paul
 
  #9  
Old 03-30-06, 01:20 PM
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Thanks Rocky for some clarification to my replies. I saw the reference to the private docks in 555, what I meant to say was I didnt see code directly addressing the wiring methods for private owned boat docks. So I assumed article 300 applied.
Its funny I read right over the bold type saying "other than shore power" for the gfci protection.....how does one miss that ........

I agree that 555 doesnt apply directly to his situation but thought it would generate some thought in the right direction...your corrections are respectfully noted.

Roger
 
  #10  
Old 03-30-06, 01:40 PM
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Originally Posted by b0ater01
My concern was nuisance GFCI tripping. The run is around a 100" buried in a trench PVC conduit.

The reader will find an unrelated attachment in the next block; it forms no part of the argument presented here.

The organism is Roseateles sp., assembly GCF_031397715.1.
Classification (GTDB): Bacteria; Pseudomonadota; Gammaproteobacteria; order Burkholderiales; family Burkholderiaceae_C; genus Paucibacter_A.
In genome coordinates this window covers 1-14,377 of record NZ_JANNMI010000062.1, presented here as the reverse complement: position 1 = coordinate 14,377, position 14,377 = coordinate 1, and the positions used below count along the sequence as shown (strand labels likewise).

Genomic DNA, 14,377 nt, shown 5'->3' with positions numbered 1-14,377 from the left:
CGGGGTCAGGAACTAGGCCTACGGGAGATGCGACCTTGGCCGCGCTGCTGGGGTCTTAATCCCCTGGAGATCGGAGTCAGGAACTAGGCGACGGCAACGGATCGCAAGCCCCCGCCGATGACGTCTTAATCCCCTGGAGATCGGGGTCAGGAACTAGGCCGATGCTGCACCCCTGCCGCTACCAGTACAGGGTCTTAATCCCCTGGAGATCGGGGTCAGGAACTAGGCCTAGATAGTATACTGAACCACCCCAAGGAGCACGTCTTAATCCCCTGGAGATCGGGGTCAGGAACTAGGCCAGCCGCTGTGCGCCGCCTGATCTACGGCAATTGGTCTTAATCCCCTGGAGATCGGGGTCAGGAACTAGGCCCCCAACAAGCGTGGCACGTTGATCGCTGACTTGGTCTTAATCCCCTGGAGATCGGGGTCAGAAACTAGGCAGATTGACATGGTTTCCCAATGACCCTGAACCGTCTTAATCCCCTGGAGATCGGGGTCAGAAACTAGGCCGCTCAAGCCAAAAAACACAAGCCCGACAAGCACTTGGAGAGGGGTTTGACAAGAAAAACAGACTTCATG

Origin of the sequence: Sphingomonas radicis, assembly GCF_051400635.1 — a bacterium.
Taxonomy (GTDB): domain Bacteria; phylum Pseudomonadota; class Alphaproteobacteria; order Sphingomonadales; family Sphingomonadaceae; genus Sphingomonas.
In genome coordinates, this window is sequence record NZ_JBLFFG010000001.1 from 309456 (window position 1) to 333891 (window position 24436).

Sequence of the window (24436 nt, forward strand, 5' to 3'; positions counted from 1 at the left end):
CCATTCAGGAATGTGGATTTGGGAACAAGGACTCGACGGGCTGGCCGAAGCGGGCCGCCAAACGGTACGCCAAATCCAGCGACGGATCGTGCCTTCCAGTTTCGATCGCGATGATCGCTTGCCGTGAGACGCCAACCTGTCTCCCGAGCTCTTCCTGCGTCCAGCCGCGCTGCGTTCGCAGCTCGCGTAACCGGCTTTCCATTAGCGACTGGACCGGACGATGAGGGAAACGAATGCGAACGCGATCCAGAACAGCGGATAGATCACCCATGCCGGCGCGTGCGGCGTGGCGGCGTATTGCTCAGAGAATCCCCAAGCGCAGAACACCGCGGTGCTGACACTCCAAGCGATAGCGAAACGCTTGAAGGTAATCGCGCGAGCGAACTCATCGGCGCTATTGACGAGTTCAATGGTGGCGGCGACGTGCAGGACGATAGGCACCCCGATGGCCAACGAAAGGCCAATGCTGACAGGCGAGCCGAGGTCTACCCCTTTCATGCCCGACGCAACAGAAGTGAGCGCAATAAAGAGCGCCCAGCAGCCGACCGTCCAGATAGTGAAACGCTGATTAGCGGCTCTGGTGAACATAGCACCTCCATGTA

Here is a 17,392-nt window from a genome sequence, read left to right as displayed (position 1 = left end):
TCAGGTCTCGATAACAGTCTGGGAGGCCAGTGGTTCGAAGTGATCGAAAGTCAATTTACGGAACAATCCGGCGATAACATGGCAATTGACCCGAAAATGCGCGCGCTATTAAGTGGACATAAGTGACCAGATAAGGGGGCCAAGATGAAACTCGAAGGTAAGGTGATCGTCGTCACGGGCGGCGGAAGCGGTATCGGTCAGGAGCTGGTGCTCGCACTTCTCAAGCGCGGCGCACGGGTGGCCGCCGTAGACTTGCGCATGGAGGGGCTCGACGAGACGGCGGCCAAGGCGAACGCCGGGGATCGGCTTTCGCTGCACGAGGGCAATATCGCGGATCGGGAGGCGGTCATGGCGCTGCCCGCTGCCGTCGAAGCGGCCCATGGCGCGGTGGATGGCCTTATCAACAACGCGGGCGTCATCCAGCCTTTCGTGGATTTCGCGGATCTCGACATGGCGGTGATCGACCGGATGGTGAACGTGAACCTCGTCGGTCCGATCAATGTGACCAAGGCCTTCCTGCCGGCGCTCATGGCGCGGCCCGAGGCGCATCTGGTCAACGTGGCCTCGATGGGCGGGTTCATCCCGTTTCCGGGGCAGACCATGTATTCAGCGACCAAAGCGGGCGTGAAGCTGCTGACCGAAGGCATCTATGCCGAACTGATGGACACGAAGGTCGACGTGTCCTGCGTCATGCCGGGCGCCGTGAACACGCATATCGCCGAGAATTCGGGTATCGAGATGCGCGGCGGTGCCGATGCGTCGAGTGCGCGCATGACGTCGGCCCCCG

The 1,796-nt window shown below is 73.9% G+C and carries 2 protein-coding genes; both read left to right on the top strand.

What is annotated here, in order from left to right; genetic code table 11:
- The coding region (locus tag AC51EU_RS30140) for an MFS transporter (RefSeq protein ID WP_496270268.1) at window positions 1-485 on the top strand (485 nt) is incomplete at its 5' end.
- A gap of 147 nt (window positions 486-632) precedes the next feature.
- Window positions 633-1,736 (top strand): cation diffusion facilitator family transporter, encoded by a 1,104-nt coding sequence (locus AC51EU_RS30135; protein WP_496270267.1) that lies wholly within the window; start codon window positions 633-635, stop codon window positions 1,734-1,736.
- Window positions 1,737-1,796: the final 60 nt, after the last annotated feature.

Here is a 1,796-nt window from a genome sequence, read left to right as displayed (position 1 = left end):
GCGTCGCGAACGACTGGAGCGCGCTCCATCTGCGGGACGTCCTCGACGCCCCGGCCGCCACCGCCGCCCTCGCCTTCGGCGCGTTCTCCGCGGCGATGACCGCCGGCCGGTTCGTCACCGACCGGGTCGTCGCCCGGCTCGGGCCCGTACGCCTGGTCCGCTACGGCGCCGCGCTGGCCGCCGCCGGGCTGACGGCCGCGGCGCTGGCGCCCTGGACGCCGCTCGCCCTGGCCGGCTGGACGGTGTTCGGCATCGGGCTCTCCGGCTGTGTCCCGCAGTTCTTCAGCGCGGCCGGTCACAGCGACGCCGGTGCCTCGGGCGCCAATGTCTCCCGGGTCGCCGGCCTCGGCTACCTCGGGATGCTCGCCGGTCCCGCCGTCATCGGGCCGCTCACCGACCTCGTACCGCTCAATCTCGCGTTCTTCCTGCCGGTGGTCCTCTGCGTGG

A little over eight feet?

Seriously, though, 100 feet is getting pretty long, I'd skip the GFCI breaker in the main panel.

I strongly recommend running copper conductors. I wouldn't use smaller than 12 wire for any of the branch circuits, going by the requirements of Art. 555 (realizing while it's not required, it's a good idea).

I'd also advise a larger (copper) feeder and panel.
  • 20A 240V lift
  • 50A 120V Shore Power Connector
  • 20A 120V Lighting
  • 20A 120V General use GFCI circuit

If you were to comply with Art. 555, then you'd be required to consider the entire 50A 120V Shore Power Connector in sizing your feeder. You might as well consider it. If your lift is running full tilt, and your shore power connector is maxed at the same time, then your system is overloaded. You'd have 70 amps on a phase. Unlikely? Maybe. Prudent to prepare for? Yes.

I'd recommend:
  • 3 x #1 CU conductors (A, B, N)
  • 1 x #4 CU conductor (EGC)
  • Installed in 2" Schedule 40 PVC (Sch 80 above grade)
  • 100 amp Outdoor subpanel

IMO.